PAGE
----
# Building Capacity

This week, we spent one day with 15 math teams (almost 50 teachers and administrators) from 15 elementary schools in Surrey. (I’ll blog about this project soon.) Part of this day was  devoted to having teachers work together to solve problems. These problems help set the stage for some of the important themes schools will be exploring by participating in this project over three years. These include:

• conceptual understanding
• concrete, pictorial, and symbolic representations
• use of manipulatives
• communication
• connections between mathematical ideas
• learning and teaching through problem-solving
• multiple solutions
• reasoning
• attitudes and self-confidence

We gave the following problem, from Figure This!:

Take two identical sheets of paper (8½ inches by 11 inches). Roll one sheet into a short cylinder and the other into a tall cylinder. Does one hold more than the other?

A common misconception is that the two cylinders hold the same because the two pieces of paper are the same size. Teachers use a variety of strategies to explore the relationship between surface area and volume.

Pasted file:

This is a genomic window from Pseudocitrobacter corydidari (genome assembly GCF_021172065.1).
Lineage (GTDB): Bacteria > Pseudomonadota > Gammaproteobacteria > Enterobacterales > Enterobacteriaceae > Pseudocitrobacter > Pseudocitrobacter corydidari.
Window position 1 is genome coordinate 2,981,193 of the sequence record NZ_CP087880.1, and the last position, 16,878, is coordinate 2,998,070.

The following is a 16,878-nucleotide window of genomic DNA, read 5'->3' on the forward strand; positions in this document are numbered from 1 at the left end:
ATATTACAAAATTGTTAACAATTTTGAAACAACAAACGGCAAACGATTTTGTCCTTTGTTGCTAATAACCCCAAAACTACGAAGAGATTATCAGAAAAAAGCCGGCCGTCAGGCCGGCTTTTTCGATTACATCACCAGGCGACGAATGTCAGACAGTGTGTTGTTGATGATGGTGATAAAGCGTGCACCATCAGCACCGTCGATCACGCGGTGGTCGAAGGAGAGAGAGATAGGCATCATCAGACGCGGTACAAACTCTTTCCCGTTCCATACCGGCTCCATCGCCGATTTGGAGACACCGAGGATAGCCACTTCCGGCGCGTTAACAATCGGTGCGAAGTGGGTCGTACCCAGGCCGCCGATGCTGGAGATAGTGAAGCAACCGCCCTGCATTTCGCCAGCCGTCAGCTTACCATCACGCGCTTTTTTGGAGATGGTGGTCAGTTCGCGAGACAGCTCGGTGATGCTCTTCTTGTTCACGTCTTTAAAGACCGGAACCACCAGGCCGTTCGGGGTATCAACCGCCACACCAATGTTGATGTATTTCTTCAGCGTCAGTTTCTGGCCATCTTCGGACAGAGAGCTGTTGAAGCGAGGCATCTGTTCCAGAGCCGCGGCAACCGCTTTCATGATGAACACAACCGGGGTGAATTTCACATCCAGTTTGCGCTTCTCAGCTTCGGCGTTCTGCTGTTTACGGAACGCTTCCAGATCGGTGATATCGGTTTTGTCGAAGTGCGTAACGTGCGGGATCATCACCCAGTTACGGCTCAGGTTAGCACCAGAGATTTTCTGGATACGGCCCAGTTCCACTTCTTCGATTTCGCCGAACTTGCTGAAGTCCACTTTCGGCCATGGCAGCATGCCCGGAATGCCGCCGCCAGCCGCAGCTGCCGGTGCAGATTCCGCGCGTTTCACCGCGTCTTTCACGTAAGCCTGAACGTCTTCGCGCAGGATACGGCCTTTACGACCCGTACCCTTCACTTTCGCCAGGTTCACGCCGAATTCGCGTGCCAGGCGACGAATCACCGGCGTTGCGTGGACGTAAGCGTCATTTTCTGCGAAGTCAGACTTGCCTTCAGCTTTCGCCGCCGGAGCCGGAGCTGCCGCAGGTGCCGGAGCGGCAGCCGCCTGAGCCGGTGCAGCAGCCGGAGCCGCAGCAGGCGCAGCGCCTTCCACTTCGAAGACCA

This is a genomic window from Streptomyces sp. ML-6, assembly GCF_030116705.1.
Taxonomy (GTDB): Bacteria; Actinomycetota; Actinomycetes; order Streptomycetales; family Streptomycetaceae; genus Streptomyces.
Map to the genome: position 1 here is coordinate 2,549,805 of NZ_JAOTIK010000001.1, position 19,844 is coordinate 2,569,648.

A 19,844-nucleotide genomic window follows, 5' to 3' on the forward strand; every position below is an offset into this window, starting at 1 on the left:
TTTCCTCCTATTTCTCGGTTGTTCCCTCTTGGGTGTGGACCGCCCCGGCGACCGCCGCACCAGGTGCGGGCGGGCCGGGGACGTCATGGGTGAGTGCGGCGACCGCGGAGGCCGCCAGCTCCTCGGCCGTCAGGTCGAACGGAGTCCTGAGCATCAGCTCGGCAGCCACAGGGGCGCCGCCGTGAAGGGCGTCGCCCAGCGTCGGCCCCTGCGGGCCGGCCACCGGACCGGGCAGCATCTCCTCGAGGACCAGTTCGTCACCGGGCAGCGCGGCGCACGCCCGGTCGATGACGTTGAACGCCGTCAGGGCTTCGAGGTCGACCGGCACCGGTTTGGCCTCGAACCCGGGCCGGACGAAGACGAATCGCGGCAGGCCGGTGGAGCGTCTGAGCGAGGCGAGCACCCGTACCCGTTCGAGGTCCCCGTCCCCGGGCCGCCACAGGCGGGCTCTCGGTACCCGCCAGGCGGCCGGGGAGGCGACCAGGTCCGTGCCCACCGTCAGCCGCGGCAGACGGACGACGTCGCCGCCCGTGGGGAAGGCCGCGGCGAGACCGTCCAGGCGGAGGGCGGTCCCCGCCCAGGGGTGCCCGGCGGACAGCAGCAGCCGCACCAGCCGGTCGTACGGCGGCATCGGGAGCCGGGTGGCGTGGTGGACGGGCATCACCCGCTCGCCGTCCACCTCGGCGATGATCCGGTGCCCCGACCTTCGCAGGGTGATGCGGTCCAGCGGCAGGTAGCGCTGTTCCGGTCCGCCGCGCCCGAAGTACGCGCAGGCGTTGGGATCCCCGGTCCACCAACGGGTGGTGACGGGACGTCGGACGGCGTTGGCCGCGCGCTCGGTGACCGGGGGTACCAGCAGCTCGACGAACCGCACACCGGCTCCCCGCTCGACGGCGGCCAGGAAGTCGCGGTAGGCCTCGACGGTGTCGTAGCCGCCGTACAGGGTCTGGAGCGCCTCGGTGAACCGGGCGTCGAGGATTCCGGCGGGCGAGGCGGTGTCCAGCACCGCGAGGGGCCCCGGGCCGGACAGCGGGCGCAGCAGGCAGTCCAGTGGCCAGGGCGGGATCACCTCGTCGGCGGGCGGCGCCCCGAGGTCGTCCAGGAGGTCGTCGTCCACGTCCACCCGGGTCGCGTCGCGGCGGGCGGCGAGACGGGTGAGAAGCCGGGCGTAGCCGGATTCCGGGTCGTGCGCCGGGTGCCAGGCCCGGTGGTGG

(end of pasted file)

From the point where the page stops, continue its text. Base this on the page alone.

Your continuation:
The first approach most teams take is to calculate the volume of each cylinder. They’ll ask for (or google!) formulas. Even after determining the volume of each cylinder, many will remain unconvinced. Prompted with “How might young children solve this?” teachers will fill each cylinder with manipulatives available at their tables and compare the results, similar to the third act of Dan Meyer’s Popcorn Picker or John Scammell’s Surface Area vs. Volume.

One of the things that I enjoy most about posing these problems to teachers is that each time someone will come up with a solution that I haven’t seen before. For example, this week one team solved this problem by solving a simpler problem. That is, they compared rectangular prisms. (Is ‘squarular prism’ a thing? It should be.)

They argued that the conclusion would be the same but the calculations would be easier. They found a way around the formulas V = πr²h and C = 2πr. True problem-solving!

Part of me geeks out at seeing innovative solutions. The other part of me kicks himself for not making this a bigger part of my own classroom. A lot of missed opportunities– maybe one day I’ll get a do-over.

## 2 thoughts on “Building Capacity”

1. I wonder if it is because some people feel there is a “right” way to solve it and that it probably is hard and involves algebra that we reach for those formulas right away. When a problem is presented in “real” life I have seen more creative thinking.